On Friday Night Fights, DeMarcus Corley Gets Jobbed A Little And David Lopez Outworks His Opponent A Little


(Photo: DeMarcus Corley on Friday Night Fights [If you didn’t watch the show, I’ll explain in a second])

  • The Tombstone/OK Corral gag sketches, what with the fight being in Tuscon, were funny in a cheesy way. I get the impression that sometimes on FNF, they’re trying to keep things fresh the way people would in a marriage, and last night they ended up in some wacky places. Also, apparently in Tombstone, they reenact the shootout as it was in the movie “Tombstone,” complete with Val Kilmer imitator.
  • As someone who’s visited Tuscon, I can’t imagine having a boxing match, let alone attending one, in a building without air conditioning. But broadcast team Brian Kenny and Teddy Atlas said that was what went down. I pity everyone who endured that.
  • Junior welterweight prospect Karl Dargan impressed me with his 4th round stoppage win. It was just his fourth fight, so it’s always hard to judge much, but sometimes a prospect looks like he has the goods and sometimes he looks like hype. Dargan looked a little more like the former to me. He’s trained by Nazim Richardson, and he’s a former amateur standout, so naturally he was smart as hell. I liked his jab, I liked some of the subtle things he did, and I liked him finishing off an opponent who struck me as a notch above the record-building fodder you sometimes see on FNF. I question Dargan’s power, though, and whether he could keep a big puncher off him. If he can develop that, I wouldn’t be surprised if we hear from this guy in a pretty big way in a couple years.
  • Studio man Robert Flores was fed some bad info about Paul Williams and Winky Wright both having a common win over Shane Mosley. Tonight’s middleweight HBO foes share no such win. Wright beat Mosley twice, so maybe the thinking was that that was good enough for both men. Mosley doesn’t want to fight Williams because he’s such a difficult specimen, and he said it again just the other day.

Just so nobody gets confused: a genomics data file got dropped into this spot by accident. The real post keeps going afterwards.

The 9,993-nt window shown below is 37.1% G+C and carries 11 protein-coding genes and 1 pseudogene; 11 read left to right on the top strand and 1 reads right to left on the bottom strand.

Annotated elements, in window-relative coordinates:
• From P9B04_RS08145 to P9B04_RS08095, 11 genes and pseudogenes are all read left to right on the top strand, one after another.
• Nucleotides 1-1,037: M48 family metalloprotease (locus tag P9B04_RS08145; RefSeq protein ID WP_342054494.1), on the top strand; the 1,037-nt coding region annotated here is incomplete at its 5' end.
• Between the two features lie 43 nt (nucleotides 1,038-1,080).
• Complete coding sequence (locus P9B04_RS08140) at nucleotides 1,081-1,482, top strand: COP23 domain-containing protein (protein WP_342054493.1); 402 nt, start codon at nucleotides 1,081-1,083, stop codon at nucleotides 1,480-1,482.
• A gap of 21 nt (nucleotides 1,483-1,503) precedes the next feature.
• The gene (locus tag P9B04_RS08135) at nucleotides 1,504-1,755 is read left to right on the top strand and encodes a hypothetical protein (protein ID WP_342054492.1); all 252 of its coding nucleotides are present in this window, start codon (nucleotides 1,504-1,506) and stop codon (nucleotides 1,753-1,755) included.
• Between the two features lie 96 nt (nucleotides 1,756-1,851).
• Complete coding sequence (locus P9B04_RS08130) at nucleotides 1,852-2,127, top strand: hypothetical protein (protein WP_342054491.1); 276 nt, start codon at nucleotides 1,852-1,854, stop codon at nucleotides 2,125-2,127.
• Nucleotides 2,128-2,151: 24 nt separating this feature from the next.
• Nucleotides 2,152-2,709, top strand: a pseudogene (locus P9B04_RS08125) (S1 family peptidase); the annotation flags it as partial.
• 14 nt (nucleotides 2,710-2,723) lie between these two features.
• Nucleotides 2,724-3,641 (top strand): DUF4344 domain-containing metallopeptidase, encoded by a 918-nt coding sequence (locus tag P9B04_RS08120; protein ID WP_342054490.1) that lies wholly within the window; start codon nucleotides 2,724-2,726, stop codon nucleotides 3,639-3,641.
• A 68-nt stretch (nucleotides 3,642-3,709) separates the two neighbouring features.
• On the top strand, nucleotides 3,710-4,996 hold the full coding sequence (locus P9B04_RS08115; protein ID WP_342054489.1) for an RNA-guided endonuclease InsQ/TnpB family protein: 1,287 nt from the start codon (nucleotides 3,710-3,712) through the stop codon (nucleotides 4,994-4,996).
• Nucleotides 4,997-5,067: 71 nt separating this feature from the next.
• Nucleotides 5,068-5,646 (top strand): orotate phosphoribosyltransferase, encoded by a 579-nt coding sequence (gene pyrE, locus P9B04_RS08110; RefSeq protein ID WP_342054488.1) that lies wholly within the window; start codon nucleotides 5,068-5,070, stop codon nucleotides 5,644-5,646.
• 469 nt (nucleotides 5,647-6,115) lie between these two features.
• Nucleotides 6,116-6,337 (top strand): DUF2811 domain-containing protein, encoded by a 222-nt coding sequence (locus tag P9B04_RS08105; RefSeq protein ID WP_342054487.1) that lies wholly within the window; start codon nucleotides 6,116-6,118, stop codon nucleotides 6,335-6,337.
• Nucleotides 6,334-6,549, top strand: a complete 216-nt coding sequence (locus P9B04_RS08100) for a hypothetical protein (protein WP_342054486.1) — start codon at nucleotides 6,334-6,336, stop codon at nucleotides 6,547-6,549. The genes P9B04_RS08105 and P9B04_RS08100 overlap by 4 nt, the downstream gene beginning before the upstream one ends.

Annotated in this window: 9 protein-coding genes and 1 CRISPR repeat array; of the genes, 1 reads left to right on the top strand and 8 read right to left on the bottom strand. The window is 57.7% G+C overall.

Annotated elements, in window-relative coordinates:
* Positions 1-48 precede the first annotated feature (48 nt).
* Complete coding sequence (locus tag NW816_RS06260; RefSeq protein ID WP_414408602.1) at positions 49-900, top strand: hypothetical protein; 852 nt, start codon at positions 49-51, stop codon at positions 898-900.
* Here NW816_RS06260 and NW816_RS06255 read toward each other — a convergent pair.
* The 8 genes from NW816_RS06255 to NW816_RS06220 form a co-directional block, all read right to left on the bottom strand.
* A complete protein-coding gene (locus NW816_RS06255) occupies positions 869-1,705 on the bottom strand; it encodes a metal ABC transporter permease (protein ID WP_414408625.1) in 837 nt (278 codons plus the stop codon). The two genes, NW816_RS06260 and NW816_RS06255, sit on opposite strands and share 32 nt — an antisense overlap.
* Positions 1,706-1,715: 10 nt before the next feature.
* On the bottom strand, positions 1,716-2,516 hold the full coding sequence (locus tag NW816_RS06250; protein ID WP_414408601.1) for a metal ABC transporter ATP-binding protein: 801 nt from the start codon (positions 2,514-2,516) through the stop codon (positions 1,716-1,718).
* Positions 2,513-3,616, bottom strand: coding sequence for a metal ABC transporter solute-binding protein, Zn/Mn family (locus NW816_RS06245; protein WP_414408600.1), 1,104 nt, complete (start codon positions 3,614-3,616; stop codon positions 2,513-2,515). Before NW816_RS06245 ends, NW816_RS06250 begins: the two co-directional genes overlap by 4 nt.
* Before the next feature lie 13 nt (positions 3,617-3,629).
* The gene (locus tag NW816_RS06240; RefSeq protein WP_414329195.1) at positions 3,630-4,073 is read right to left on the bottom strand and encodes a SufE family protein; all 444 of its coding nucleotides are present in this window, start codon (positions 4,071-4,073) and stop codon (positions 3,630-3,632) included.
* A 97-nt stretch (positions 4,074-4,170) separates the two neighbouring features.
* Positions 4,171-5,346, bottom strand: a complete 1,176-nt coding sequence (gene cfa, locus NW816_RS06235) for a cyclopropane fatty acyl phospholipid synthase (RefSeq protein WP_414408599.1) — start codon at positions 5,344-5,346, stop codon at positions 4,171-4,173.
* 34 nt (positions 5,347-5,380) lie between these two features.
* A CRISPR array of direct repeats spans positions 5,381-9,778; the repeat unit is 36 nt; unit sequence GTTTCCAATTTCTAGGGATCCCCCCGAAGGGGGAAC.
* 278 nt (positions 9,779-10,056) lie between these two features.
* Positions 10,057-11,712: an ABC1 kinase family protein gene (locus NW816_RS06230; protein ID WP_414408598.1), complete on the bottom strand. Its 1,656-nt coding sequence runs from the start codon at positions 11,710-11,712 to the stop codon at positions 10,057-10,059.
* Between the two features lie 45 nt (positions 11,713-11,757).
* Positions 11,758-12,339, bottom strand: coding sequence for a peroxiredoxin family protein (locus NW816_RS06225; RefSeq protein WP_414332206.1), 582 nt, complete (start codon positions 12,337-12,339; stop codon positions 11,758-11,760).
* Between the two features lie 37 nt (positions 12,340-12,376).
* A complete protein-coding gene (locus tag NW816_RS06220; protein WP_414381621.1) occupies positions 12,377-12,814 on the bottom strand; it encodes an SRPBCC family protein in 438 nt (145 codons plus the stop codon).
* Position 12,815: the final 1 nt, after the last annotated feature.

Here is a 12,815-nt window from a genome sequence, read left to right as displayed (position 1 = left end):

• That Atlas picked Williams makes me now worried that Wright will win. Atlas’ picks are the kiss of death.
  • Corley is one of boxing’s great characters. Usually, he just wears women’s underwear into the ring beneath his trunks, but before and after his fight, he wore a giant headpiece replica of the monster from “The Predator.” The Predator? Huh? Is that hot right now? Those Alien Vs. Predator movies didn’t do so well, did they? Still, I say: Yes. The more outlandish someone’s schtick, the more I like it. Corley immediately had me rooting for him, despite my recent calls for him to retire.
  • And then he fought like he shouldn’t be retiring. I had him beating junior welterweight prospect Hector Sanchez 76-75, a rare time where my card and Atlas’ card were identical. The ref’s decision to have Corley’s 1st round cut under his eye examined by the doctor in the 2nd round prompted a totally worthy bit of Corley scoffing, because the cut was going to have no impact on the fight, and it didn’t. In the 3rd, Corley dropped Sanchez hard with a right hook. He got overeager in the follow-up, slipping once and fouling once to give Sanchez recovery time. I alternated giving rounds to each men until the 6th and 7th, which I gave Sanchez, but Corley won the 8th. Corley was more aggressive in the rounds he won, and Sanchez landed crisp uppercuts and hooks in the rounds he won.